Meeting report

6th Singapore national crystal growing challenge

Singapore, September, 2004 

[Bar]K3[Fe(CN)6] bar (weight, 217.77 g and measuring 17.5 x 2.7 x 3.1 cm3)
The wonderful colors, well-developed faces, sharp edges and artistic forms displayed by crystals of naturally occurring minerals have given rise to their use in precious jewelry and admiration as art objects. Growing crystals of a desired size and shape is considered an art as well as a science. The Dept. of Chemistry at the National U. of Singapore and Singapore National Inst. of Chemistry (SNIC) have organized the 6th Singapore National Crystal Growing Challenge for secondary school, junior college and polytechnic students. The students had an opportunity to show their creativity in the form of crystals and learn the science of growing crystals. Further, growing your own crystals can be a creative way to learn many aspects of basic physics, chemistry, geology and biology. Above all crystal growing is lots of fun!

[Crystal]KH2PO4 crystal (weight, 201.28 g and dimensions, 14.1 x 2.8 x 2.9 cm3)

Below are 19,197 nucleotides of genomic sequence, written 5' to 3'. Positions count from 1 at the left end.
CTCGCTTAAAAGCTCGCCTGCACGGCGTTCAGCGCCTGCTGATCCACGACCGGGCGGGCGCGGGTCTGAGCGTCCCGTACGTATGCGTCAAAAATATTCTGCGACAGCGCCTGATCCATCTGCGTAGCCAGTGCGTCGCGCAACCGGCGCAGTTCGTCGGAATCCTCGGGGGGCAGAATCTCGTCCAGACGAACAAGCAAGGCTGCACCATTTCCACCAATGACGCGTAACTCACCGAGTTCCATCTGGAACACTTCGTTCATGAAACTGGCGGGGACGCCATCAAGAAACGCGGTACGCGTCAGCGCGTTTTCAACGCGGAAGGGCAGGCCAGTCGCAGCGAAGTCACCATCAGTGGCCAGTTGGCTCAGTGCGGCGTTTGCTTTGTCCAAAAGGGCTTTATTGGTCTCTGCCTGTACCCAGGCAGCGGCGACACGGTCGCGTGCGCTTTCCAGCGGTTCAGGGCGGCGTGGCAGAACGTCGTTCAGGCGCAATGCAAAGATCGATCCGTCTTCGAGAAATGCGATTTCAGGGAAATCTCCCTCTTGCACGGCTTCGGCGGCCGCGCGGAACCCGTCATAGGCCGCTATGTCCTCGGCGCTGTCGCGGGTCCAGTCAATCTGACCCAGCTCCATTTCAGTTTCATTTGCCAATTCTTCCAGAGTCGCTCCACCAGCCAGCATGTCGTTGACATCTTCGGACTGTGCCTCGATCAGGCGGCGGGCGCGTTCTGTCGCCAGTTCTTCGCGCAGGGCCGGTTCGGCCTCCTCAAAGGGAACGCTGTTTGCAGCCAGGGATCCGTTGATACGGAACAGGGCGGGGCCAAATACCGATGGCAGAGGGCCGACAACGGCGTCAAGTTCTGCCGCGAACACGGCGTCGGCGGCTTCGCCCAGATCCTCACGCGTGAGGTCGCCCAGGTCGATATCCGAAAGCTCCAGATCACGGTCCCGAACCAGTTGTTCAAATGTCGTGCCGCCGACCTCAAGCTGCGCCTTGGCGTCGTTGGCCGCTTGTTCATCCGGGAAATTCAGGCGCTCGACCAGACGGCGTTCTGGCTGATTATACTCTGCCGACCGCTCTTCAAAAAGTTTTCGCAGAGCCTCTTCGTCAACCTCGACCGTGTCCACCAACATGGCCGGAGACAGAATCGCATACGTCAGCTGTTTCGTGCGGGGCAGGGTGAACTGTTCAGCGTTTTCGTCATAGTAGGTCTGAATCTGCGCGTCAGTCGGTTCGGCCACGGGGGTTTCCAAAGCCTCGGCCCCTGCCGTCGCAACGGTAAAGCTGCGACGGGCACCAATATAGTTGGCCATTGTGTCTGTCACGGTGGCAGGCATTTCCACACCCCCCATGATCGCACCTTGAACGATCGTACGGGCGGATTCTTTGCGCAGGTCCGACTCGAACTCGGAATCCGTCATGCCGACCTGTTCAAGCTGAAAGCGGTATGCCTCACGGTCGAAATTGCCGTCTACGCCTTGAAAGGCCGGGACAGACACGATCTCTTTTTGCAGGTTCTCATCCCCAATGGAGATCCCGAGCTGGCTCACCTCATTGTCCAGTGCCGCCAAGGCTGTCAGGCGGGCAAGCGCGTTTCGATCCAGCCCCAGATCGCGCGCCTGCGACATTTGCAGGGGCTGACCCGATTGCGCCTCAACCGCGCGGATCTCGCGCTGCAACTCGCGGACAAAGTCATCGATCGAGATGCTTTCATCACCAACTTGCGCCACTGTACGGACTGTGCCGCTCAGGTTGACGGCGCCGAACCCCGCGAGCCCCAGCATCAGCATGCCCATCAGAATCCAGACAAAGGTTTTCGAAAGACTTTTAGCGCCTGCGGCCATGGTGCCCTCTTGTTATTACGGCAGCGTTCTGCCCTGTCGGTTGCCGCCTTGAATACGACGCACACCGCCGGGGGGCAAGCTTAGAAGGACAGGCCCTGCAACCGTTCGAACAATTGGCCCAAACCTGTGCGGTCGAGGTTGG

There were three categories in this year's competition, Junior (for secondary school students), Senior (for Junior college and polytechnic students) and Open levels. For the junior level category, the students were asked to grow crystals of blue-green copper acetate monohydrate, Cu(CH3CO2)2.H2O. The senior level students were challenged to grow colourless sodium nitrate crystals. The students in these categories were frustrated by the fact that they were unable to grow very big crystals like alum in the previous contest. On the other hand, the students for the open level were given the task of growing the longest single crystal so to exercise their creativity and scientific knowledge. The ratio of the length to the average of the other two dimensions was used as an important factor for judging. The greenish-yellow potassium chromate doped KDP (KH2PO4) crystal (weight, 201.28 g and dimensions, 14.1 x 2.8 x 2.9 cm3) was chosen as the open category champion due to its scientific ingenuity over the first runner-up, a dark blood-red crystal of K3[Fe(CN)6] weighing 217.77 g and measuring 17.5 x 2.7 x 3.1 cm3. In Singapore, this crystal growing challenge has been a very popular event among secondary-schools. This year, there were 168 entries from 68 educational institutions. This year’s competition was once again generously sponsored by Bruker Singapore Pte Ltd, Lee Foundation of Singapore and the Singapore National Academy of Science. Details of this challenge and the names of the winners are available at the website: www.chemistry.nus.edu.sg/ncgc/index.html.

Jagadese J. Vittal and Edward R.T. Tiekink